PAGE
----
Mclean Hospital

Video: The Circuits That Underlie Deep Brain Stimulation Targets for OCD

Available with English captions.

Suzanne N. Haber, PhD, Jason Krompinger, PhD, McLean Hospital – Crossroads in Psychiatry Lecture

Deep brain stimulation is a promising therapeutic approach for patients with treatment-resistant obsessive compulsive disorder (OCD), a condition linked to abnormalities in cortico-basal ganglia networks in the brain.

Effective targets are placed in one of four subcortical areas with the goal of capturing prefrontal, anterior cingulate, and basal ganglia connections linked to the limbic system. These include the anterior limb of the internal capsule, the ventral striatum, the subthalamic nucleus, and a midbrain target.

In this presentation Drs. Suzanne Haber and Jason Krompinger review the circuits most often associated with OCD and, using a combination of nonhuman primate anatomy and diffusion MRI in both nonhuman primates and humans, examines the four targets with respect to the similarities and differences of their connections.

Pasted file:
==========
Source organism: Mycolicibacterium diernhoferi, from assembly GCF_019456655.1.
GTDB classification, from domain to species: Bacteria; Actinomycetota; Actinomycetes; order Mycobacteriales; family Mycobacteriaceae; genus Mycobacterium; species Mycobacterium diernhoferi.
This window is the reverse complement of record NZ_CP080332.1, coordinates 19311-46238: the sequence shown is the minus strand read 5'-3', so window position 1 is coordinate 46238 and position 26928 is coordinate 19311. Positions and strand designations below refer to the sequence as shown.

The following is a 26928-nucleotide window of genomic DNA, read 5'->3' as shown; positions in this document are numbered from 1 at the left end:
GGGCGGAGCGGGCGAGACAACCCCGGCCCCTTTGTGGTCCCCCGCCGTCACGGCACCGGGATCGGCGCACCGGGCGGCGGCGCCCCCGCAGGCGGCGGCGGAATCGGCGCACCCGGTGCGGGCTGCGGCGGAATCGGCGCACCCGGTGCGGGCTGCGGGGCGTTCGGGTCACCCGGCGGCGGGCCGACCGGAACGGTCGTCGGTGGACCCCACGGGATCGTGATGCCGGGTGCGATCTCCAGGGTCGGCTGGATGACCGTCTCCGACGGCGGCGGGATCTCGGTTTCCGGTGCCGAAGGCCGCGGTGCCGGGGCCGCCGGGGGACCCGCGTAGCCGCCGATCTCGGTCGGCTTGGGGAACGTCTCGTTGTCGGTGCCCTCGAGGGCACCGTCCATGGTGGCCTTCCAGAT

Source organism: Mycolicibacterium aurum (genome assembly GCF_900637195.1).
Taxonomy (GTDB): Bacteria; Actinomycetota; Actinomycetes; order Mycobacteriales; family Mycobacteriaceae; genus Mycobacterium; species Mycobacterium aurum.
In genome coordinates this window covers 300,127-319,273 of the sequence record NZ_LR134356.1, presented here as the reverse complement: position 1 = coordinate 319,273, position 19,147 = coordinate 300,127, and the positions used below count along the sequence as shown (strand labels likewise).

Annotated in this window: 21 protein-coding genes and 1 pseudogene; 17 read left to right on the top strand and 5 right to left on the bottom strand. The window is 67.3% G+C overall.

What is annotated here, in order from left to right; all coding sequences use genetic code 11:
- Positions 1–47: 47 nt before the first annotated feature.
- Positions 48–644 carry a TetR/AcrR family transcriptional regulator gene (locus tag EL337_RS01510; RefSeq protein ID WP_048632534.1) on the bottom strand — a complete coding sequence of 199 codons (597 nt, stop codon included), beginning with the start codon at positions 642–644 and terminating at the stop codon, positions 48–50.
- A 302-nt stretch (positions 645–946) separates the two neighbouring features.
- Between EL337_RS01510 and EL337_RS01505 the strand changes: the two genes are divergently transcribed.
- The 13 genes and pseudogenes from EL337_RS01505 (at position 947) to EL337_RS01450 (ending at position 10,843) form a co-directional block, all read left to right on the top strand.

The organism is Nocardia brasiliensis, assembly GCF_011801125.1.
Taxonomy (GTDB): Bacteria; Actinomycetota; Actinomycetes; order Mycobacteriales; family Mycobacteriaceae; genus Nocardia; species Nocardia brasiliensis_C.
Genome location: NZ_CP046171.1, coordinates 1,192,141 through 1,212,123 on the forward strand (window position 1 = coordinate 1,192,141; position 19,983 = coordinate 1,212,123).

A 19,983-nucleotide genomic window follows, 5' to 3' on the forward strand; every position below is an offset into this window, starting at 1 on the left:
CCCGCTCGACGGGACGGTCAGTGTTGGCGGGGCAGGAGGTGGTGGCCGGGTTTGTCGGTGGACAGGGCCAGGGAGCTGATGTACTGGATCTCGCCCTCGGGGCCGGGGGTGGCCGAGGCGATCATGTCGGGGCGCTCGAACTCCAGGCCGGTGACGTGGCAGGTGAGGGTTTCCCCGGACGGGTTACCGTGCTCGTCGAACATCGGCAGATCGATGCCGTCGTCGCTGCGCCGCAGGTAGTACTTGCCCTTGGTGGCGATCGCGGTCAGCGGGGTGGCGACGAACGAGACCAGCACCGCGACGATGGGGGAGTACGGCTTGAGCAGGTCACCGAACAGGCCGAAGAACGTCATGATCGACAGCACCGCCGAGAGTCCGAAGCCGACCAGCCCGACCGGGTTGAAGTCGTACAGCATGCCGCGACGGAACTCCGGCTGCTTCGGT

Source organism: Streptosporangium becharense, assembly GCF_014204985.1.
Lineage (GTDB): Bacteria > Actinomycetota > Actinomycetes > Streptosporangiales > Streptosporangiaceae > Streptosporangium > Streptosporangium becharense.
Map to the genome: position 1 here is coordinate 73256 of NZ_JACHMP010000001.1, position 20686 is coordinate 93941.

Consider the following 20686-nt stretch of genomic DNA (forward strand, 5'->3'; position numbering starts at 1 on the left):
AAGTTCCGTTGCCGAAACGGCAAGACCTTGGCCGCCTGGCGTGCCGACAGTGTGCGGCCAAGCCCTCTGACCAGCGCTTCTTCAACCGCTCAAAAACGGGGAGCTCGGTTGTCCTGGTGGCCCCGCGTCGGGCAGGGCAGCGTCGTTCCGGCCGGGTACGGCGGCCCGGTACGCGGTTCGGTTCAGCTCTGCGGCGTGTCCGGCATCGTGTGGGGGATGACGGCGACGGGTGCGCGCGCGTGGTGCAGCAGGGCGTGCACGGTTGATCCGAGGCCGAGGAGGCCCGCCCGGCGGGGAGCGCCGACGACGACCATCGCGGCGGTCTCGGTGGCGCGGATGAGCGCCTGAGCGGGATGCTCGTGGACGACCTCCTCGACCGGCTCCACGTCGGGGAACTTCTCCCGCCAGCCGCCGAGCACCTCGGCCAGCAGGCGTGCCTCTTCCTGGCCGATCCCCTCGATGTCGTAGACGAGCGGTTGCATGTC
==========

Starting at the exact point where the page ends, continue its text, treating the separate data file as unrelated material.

Drs. Haber and Krompinger help us to:

  • Identify brain structures and circuits involved in OCD
  • Identify the circuits effected by deep brain stimulation (DBS) for OCD.
  • Understand how anatomy can inform diffusion MRI studies and help focus DBS targets
  • Describe the role that understanding neurobiological bases of OCD plays in helping patients make sense of their condition
  • Explain how the “COD” model of conceptualizing OCD may help patients understand ego-dystonic experiences
  • Discuss ways that seeing OCD as a biological brain disorder can help patients access core processes in augmentative treatment such as acceptance and commitment therapy
January 28, 2021

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